Politics and the attack on FDR's economists: from the grand alliance to the Cold War

J.M. Boughton, R.J. Sandilands

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US government economists in the later years of the administration of Franklin Roosevelt were urged to treat the Soviet Union as an ally, in the interests of winning World War II and establishing the basis for peaceful cooperation after the war. The onset of the Cold War and the subsequent rise of McCarthyism sullied the reputations of many of them, especially the two most prominent: Lauchlin Currie (chief economist in the White House) and Harry Dexter White (chief economist in the Treasury). Close examination of the parallels between these two seemingly disparate cases reveals that recent attempts to revive the charges are no more firmly based than those of the early 1950s.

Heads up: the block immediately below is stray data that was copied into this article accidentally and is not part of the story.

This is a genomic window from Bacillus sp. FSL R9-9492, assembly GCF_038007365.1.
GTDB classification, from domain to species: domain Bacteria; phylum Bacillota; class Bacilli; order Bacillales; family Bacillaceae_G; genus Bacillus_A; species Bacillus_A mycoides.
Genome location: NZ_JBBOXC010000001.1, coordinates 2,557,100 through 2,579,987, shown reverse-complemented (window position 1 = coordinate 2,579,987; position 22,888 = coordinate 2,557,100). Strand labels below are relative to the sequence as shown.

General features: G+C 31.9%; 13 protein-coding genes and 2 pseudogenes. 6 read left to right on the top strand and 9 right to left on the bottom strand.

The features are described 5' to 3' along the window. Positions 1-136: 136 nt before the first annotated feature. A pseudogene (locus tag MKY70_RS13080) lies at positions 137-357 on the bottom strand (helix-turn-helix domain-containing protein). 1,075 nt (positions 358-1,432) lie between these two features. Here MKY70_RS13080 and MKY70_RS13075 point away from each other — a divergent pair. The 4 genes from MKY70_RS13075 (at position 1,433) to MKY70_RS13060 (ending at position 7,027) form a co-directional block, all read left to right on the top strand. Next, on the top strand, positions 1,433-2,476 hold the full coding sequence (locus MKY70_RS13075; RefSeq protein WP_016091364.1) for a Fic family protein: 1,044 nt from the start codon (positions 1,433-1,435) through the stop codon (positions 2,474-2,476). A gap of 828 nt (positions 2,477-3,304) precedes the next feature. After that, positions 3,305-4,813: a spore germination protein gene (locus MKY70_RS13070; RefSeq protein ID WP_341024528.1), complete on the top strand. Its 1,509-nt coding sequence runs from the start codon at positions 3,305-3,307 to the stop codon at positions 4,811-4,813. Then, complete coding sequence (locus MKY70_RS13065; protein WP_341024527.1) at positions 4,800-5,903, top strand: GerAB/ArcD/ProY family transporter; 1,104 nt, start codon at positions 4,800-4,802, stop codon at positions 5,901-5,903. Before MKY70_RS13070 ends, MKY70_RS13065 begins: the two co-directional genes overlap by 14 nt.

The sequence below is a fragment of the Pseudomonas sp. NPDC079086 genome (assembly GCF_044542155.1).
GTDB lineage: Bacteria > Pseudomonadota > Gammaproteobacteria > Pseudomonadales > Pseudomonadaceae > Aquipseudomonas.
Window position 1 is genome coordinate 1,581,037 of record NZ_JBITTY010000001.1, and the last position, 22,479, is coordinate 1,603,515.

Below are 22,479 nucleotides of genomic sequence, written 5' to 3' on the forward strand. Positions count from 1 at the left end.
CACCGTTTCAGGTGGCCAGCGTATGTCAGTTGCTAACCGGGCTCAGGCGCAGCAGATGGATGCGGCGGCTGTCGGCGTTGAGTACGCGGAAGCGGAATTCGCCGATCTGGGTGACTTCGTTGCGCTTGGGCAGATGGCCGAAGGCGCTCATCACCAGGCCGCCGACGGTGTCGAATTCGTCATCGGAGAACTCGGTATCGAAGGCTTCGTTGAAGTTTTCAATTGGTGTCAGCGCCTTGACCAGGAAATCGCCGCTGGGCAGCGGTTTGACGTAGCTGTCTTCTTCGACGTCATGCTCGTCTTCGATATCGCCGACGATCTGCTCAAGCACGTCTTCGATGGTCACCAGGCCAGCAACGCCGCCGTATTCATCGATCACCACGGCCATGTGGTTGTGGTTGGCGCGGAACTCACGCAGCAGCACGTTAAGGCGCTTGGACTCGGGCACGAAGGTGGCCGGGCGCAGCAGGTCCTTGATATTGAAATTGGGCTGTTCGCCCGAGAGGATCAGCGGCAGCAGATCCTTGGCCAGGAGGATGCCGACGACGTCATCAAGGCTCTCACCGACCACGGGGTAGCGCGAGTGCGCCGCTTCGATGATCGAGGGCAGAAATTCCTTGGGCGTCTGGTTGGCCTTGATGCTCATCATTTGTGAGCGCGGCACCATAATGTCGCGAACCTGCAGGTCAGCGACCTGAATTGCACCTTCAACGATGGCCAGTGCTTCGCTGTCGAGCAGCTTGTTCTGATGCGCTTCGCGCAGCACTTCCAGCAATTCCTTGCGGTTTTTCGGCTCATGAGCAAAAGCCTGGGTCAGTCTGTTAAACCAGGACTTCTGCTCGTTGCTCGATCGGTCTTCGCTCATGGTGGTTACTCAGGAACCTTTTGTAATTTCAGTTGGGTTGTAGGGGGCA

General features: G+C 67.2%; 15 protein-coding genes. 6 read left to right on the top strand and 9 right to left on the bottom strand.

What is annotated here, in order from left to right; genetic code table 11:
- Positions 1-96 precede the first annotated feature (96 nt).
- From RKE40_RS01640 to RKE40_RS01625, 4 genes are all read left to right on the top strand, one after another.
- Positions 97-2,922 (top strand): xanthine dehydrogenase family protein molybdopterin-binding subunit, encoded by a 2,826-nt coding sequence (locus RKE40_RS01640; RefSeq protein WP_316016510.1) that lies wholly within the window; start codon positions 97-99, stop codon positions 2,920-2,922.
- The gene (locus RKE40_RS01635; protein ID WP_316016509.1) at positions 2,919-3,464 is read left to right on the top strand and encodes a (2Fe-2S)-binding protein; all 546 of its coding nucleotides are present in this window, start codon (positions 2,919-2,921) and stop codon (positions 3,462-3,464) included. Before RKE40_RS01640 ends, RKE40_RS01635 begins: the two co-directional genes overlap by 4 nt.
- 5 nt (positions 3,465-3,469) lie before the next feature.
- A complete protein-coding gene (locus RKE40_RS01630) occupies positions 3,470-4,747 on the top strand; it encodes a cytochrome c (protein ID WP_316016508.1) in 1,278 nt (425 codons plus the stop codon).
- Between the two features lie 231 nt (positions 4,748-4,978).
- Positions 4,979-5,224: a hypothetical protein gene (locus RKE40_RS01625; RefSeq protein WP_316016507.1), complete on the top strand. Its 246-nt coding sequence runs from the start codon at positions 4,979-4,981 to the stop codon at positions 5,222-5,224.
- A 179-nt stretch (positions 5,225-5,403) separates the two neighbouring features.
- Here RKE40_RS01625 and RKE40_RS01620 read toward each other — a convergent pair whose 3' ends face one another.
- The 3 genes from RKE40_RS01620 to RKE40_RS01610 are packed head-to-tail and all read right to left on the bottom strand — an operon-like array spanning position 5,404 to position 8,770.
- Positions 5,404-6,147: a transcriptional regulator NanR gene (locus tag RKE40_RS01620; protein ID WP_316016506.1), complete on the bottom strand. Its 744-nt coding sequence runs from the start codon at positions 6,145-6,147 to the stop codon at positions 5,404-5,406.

Original languageEnglish
Pages (from-to)73-99
Number of pages26
JournalIntelligence and National Security
Issue number3
Publication statusPublished - 2003


  • intelligence studies
  • security studies
  • military
  • strategic studies
  • economics

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